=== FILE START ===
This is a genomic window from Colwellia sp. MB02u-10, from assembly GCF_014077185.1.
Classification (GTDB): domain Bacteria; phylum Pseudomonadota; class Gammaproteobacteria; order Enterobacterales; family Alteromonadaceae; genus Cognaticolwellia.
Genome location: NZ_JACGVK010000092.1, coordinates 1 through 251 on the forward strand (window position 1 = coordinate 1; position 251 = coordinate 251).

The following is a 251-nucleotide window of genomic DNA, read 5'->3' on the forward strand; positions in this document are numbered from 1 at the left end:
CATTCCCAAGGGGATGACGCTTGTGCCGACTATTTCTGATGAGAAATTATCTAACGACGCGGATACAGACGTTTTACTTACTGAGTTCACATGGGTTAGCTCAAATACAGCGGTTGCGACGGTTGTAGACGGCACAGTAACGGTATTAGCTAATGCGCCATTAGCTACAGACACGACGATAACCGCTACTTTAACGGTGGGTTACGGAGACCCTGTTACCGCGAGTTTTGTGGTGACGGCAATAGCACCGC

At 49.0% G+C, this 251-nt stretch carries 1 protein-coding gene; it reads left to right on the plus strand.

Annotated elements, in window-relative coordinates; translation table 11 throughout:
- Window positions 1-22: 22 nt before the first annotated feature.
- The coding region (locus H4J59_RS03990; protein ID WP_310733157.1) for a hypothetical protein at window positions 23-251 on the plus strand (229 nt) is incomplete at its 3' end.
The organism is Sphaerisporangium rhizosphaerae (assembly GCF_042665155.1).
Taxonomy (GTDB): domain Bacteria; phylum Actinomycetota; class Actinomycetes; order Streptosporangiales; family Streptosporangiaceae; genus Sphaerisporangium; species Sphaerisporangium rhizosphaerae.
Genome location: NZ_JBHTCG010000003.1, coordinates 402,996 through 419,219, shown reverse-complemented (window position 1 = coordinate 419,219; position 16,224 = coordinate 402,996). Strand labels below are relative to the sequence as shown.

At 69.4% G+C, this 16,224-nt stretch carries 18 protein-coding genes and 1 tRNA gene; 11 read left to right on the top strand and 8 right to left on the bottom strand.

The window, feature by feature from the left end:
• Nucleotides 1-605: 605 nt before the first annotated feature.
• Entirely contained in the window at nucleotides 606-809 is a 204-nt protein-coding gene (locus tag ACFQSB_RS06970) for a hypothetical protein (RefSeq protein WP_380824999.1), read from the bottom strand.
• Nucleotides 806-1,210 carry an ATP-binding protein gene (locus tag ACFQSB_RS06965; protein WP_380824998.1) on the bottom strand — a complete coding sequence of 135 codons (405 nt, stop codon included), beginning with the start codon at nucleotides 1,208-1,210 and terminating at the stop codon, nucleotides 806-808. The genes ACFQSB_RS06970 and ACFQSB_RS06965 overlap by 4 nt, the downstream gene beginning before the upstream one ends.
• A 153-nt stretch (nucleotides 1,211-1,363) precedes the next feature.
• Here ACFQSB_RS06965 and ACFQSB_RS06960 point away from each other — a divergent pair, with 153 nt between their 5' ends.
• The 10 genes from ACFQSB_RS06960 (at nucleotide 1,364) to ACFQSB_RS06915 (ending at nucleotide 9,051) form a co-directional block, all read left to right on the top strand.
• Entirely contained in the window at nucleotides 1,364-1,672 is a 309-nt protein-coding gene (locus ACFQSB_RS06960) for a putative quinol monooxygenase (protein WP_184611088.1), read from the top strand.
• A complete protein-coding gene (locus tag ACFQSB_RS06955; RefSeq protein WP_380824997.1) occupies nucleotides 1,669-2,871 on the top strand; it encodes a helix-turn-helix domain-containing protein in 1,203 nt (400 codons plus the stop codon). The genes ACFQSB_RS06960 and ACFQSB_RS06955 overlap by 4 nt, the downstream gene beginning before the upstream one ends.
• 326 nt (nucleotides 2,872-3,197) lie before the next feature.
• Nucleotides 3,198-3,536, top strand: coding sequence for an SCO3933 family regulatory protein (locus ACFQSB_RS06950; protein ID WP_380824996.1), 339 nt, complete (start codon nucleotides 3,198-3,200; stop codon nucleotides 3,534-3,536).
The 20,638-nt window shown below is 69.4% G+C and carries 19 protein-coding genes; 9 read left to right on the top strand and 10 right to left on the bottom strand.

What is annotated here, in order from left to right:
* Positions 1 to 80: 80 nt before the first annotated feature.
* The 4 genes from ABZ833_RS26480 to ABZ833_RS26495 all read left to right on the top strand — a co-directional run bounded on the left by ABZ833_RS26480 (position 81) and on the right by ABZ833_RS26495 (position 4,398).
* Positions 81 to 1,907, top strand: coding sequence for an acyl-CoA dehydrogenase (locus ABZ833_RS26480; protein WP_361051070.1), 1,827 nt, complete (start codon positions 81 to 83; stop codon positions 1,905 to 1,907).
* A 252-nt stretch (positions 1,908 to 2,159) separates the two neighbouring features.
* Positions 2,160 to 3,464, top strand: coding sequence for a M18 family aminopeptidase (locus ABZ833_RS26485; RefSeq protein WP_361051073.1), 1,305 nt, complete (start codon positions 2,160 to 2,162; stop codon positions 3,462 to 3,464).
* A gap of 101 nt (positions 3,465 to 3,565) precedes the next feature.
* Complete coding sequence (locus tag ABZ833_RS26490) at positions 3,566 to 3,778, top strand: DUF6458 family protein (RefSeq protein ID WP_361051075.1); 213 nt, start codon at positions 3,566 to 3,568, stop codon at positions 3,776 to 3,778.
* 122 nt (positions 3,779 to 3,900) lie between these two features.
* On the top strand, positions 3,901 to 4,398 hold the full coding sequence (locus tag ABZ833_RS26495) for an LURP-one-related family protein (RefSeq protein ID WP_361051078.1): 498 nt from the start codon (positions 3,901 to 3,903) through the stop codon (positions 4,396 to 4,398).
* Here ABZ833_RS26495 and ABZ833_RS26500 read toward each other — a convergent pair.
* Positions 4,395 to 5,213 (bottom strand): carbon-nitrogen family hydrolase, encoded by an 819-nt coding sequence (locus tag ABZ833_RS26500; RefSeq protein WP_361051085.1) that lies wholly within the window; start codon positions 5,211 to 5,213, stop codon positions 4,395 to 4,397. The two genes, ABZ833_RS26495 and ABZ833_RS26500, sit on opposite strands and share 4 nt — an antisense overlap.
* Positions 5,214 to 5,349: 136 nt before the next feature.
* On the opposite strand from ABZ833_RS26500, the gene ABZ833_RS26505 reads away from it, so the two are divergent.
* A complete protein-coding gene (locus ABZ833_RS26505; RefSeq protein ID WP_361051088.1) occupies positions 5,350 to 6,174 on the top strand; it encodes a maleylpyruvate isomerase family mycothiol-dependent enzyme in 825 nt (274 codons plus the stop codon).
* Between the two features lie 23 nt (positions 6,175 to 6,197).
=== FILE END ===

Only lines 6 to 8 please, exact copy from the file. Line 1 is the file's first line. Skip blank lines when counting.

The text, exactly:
At 49.0% G+C, this 251-nt stretch carries 1 protein-coding gene; it reads left to right on the plus strand.

Annotated elements, in window-relative coordinates; translation table 11 throughout:
- Window positions 1-22: 22 nt before the first annotated feature.